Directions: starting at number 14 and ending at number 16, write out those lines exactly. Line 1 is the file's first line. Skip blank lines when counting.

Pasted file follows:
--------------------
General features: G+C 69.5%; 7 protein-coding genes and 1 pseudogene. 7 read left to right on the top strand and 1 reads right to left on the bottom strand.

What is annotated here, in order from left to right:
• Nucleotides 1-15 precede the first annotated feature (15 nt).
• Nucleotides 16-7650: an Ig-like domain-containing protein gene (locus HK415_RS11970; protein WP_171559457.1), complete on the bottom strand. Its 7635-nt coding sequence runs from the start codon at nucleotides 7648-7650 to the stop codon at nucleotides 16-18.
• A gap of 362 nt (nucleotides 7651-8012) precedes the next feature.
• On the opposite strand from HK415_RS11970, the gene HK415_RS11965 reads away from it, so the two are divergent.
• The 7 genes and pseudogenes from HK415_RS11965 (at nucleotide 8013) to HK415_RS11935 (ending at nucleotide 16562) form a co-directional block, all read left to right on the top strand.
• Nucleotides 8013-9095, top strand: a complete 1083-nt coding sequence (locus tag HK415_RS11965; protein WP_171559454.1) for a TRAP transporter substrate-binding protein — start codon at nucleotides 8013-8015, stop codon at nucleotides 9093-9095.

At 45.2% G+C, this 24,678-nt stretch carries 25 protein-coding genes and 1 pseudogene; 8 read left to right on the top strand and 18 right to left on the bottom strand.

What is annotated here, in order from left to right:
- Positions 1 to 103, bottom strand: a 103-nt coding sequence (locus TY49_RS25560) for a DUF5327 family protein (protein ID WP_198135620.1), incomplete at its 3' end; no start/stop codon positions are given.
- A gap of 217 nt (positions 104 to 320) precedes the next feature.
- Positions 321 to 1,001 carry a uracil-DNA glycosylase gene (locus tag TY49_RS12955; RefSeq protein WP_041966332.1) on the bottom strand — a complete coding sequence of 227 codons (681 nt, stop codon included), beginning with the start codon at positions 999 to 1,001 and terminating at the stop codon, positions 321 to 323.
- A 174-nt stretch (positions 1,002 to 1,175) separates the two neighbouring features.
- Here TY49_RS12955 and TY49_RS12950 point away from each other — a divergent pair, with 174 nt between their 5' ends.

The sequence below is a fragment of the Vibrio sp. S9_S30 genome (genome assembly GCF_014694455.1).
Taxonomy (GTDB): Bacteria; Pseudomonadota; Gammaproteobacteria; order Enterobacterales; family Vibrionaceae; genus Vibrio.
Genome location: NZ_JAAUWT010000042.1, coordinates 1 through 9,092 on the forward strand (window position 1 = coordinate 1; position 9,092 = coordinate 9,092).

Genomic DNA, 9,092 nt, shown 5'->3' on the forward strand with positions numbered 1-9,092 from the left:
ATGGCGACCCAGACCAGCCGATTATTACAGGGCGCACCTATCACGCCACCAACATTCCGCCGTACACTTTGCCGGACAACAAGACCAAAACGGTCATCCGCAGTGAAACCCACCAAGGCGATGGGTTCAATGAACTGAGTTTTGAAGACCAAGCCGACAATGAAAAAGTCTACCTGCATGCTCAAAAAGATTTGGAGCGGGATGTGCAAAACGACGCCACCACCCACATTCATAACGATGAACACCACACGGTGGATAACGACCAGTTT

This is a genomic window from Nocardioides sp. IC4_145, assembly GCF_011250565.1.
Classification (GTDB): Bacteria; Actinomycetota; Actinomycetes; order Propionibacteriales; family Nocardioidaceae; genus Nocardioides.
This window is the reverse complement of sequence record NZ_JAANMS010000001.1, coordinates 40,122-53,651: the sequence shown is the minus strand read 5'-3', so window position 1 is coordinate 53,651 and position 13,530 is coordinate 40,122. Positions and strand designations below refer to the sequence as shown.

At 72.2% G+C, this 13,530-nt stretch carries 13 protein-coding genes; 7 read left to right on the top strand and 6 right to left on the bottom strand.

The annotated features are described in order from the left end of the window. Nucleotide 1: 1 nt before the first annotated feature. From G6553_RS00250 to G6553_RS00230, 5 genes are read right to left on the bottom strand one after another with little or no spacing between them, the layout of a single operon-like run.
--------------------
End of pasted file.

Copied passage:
- A 174-nt stretch (positions 1,002 to 1,175) separates the two neighbouring features.
- Here TY49_RS12955 and TY49_RS12950 point away from each other — a divergent pair, with 174 nt between their 5' ends.

The sequence below is a fragment of the Vibrio sp. S9_S30 genome (genome assembly GCF_014694455.1).